Hmm, I suppose this sounds like a really daft thing to do - why would you want to run a graphics application on a system without a GUI? Here are a few use cases:

  1. you manage a remote Unix server hosted abroad and of course it is headless and has no use for a Graphics environment
  2. you do have a full-blown Desktop system which has a working Xserver but for some sessions - possibly spawned by a root process - there is no access to the Xserver; you can emulate this with the following sequence entered into an xterm:
    su -
    su - username
    
    i.e. su to root and then to another user - this final session will have lost access to the Xserver
  3. you need to run a graphic tool designed to be called from the command-line; it still needs a GUI environment because it requires access to GUI elements perhaps to generate a graphics file. Lazy programming? Maybe, but that does not fix your problem

In my particular case I needed to run a command that need a GTK environment to generate a graphic image; the command was launched from a Zope application which in turn had been launched as a root service and ultimately it was designed to be run as a facility on a webserver. So I was hit by all these issues.

Ordinarily it should be possible to address issue 2 with some trickery with xhost and Xauthority but even this seems to be non-trivial. I had already identified Xvfb-server as a long-term solution to the first problem and fortunately those good folks on the Interweb were able to point me at a complete solution which does not even require an X server to be running all the time. Instead a virtual server can be created on the fly and brought down when it is finished with. All achieved by the script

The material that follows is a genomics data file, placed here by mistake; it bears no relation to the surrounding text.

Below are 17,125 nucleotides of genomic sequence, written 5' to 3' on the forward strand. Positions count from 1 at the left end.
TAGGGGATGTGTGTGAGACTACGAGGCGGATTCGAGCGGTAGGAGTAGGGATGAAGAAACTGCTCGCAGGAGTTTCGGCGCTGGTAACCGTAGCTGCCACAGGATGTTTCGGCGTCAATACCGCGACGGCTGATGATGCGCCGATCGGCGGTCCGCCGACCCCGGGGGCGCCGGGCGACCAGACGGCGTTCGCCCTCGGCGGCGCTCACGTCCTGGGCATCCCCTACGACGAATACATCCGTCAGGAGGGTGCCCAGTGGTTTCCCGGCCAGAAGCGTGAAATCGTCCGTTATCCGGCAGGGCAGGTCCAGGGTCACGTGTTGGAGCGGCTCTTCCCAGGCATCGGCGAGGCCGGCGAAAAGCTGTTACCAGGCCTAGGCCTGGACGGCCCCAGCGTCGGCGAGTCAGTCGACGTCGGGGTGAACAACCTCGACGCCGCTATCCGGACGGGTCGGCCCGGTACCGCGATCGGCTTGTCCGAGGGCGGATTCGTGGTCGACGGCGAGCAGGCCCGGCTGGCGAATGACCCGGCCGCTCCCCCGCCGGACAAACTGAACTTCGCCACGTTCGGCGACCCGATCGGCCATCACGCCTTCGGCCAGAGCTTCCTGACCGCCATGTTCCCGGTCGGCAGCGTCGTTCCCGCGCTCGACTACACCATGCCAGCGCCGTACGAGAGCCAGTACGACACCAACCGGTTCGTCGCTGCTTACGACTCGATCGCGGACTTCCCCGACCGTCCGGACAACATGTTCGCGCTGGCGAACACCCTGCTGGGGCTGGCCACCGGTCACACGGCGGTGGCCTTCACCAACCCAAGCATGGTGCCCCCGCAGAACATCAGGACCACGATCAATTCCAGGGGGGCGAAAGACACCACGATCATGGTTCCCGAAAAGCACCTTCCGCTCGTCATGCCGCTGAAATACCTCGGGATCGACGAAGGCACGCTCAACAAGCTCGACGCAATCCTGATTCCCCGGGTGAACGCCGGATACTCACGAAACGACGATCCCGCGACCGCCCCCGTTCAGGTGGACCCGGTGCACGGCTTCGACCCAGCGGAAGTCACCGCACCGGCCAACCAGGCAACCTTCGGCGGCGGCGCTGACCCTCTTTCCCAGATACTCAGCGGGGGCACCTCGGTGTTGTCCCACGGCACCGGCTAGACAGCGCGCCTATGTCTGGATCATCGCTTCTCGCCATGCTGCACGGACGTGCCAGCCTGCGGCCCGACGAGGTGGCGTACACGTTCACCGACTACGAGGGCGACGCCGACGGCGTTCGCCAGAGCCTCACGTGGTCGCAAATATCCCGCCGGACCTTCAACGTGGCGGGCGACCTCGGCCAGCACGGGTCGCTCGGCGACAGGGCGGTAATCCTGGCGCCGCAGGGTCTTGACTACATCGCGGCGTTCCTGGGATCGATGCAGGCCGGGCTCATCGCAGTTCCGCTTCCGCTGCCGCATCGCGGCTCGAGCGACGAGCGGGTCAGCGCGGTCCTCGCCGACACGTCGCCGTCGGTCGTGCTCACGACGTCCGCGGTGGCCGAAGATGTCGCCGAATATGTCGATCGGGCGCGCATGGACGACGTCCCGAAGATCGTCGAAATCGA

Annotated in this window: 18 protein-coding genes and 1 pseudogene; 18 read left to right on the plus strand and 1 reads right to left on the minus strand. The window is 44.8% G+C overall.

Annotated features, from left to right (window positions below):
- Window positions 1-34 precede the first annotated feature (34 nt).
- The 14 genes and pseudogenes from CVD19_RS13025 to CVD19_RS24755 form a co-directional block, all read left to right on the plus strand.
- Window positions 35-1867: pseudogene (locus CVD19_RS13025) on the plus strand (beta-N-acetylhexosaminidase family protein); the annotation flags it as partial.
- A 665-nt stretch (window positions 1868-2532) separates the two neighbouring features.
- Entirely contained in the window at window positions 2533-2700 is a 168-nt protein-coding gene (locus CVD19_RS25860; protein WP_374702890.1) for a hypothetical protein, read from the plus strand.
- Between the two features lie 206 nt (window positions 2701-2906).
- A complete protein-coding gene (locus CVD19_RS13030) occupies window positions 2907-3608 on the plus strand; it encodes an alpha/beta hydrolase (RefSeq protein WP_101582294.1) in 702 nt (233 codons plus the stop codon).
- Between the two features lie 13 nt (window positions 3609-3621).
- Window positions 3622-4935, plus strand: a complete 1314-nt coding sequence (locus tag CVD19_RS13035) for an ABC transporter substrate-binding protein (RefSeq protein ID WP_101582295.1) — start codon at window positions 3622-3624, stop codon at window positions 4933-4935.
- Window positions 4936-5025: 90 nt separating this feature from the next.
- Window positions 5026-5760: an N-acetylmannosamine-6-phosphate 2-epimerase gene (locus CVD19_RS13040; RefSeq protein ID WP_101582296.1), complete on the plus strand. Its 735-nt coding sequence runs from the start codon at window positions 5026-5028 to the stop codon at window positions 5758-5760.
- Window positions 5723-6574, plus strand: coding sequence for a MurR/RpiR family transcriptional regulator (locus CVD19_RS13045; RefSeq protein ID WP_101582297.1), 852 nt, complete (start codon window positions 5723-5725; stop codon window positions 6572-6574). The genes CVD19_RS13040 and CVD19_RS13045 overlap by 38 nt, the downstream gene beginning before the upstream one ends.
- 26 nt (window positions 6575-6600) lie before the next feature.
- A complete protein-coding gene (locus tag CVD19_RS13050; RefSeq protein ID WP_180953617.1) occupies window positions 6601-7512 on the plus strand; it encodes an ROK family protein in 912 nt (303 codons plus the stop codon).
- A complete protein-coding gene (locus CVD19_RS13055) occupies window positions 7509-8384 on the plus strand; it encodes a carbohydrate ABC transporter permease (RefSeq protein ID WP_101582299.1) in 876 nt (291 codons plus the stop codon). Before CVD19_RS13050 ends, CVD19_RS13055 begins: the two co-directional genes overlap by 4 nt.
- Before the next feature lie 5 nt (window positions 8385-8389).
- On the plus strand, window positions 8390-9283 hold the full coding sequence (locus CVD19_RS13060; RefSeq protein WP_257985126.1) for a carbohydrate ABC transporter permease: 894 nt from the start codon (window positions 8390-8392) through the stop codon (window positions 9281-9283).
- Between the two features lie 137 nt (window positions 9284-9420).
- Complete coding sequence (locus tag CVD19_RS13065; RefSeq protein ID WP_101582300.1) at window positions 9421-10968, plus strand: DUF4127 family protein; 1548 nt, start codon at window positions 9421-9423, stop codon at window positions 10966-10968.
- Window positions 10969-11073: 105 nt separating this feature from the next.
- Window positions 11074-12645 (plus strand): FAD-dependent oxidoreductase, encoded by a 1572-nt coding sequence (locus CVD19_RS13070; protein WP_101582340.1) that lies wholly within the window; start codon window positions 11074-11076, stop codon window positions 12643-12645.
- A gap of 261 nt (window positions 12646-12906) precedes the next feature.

xvfb-run

Kudos to darvasan for getting this together and making it easily available. On my SuSE 11.3 system, the script failed to run complaining with

mktemp: too few X's in template `Xauthority'

which was resolved by editing the script as follows:

- AUTHFILE=$(mktemp -p "$XVFB_RUN_TMPDIR" Xauthority) 
+ AUTHFILE=$(mktemp -p "$XVFB_RUN_TMPDIR" Xauthority.XXXXXXXX)

Kudos for that one goes to olesen, an almost anonymous dude on Red Hat Bugzilla.

So having installed the Xvfb server you can now execute the following:

xvfb-run some-daft-gui-script

and provided your script finishes cleanly and doesn't get stuck in a GUI dialogue, you are back at a prompt.

 

Home Sweet Home (in 3D)

November 30th, 2010

Actually, what prompted me to upgrade my system recently was Sweet Home 3D.

Sweet Home 3D: an interior design application

Screenshot of Sweet Home 3D

This is a Java application suggested on ILUG (pointing to Linux.com) as a tool to help design floor layouts; other CAD-like applications were recommended too but this one seemed to be exactly what I wanted - just draw simple floor layouts with or without furniture. And as an added bonus, it creates 3D walk-throughs for you as well. Cool indeed.

Problem was, although it would startup on SuSE 11.2, it whinged bitterly about some GLX library that did not fully support ATI cards in its 1.2 incarnation. Upgrading my SuSE provided v1.3 of the particular library and right now I am happily making 3D plans or our house, the office and a rather futuristic Work-in-Progress that Kevin McCloud will definitely want to see!

Of course, being Java, it will also work on Macs.

 
 
© 2013 Andy Ferguson